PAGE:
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The input given to following program is

10 10

10 10

But the output is

0 20

Why ?

/* scanf example */
#include <stdio.h>

int main ()
    short int a, b, c, d, e, f;
    scanf("%d %d",&a,&b);
    scanf("%d %d",&e,&d);

    printf("%d %d\n",c,f);

    return 0;
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Use the h flavor for %d – Thrustmaster Jul 6 '12 at 6:18
@Thrustmaster: yum. – Yuki Izumi Jul 6 '12 at 6:21
#include<stdio.h> int main() { short int a, b, c, d, e, f; a=b=c=d=e=f=0; scanf("%hd %hd",&a,&b); scanf("%hd %hd",&e,&d); c=a+b; f=d+e; printf("%d %d\n",c,f); return 0; } – James Jul 6 '12 at 6:27
No, I know that to enter short int %hd is required but I want to know the reason behind this behavior when we use %d. – nsit_poison Jul 6 '12 at 6:34

3 Answers 3

up vote 3 down vote accepted

You have taken 6 variables a, b, c, d, e, f. The memory allocated by them are 2 bytes and the starting memory address are say for f 0x0, e 0x2, d 0x4, c 0x6, b 0x8, a 0xa

when you are doing scanf("%d %d",&a,&b) first value for a is written from memory location 0xa, occupying 4 bytes till 0xe. Then value for b is written starting from location 0x8 occupying 4 bytes till 0xc, thus overwriting memory location of a. same with other scanf. You will get different values if you change the order of memory location.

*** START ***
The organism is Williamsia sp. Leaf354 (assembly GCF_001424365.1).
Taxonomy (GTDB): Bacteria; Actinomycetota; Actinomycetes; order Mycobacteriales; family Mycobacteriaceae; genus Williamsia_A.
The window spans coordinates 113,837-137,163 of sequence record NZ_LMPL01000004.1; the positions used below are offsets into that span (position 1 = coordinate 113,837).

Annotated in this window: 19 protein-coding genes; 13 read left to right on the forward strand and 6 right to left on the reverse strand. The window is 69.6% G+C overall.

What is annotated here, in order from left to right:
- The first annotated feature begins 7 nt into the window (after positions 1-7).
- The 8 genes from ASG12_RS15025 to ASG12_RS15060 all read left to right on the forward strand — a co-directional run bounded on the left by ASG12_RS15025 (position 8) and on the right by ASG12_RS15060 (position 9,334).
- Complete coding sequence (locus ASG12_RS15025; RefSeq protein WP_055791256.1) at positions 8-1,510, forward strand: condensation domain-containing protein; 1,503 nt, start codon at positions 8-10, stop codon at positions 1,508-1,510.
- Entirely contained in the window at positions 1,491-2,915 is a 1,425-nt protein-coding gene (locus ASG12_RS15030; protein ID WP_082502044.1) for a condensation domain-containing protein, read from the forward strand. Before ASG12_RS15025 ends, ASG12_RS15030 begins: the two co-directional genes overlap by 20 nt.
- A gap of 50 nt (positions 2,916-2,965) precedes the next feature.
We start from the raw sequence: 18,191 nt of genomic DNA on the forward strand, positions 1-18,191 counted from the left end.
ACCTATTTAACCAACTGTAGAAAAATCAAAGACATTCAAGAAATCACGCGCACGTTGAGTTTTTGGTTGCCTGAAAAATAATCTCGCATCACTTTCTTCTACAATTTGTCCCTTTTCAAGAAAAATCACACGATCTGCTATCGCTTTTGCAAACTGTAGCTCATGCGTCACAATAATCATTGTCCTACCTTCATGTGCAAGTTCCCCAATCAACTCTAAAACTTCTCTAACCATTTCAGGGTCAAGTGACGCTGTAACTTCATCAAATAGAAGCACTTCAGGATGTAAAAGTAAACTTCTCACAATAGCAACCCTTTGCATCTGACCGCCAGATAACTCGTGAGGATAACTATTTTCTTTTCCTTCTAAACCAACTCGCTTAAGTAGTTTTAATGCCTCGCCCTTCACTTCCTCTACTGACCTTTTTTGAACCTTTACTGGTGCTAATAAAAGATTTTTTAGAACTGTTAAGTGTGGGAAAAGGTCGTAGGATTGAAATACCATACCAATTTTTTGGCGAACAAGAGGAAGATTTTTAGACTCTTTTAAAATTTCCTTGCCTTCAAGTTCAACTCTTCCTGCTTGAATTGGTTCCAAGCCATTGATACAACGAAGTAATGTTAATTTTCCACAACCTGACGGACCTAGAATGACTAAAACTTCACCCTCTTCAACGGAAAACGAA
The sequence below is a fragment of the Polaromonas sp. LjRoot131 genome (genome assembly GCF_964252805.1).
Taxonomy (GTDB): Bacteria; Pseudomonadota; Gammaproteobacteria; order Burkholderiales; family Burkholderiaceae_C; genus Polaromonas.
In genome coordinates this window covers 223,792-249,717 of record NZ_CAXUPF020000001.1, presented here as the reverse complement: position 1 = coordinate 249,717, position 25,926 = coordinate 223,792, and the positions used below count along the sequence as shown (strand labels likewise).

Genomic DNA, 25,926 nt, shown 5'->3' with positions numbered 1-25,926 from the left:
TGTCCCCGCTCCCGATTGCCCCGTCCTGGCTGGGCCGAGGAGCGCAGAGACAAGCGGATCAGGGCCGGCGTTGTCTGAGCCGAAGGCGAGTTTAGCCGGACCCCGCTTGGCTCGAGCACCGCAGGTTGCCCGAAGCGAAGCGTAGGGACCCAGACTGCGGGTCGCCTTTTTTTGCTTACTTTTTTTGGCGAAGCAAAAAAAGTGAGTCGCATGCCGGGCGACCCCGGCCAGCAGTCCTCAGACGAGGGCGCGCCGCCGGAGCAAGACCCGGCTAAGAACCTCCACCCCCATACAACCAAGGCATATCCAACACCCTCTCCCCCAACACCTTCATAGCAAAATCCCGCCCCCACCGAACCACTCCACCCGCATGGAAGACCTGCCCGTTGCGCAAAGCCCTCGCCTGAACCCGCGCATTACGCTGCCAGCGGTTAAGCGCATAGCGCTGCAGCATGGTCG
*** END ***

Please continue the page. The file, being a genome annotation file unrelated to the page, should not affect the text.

Please note output is dependent on the platform you are using hence undefined behaviour

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Thanks. This is very useful. – nsit_poison Jul 6 '12 at 8:55

The correct scanf format specifier for short int is %hd, not plain %d. You are experiencing the results of undefined behavior.

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Because the stack gets corrupted. Suppose the "short int" type takes 2 bytes on your platform, while the "int" type takes 4 bytes. Variables a, b, c, d, e, f are allocated on the stack and they are assigned 2 bytes each. Each time you read a value using the "%d" specifier, instead of "%hd", you tell scanf() to memorize it as an "int", taking 4 bytes instead of 2. That produces, of course, unpredictable results. In my experience, the usage of scanf() gives more headaches than benefits :-) so you might want to use the safer fread() and then convert the string into an integer.

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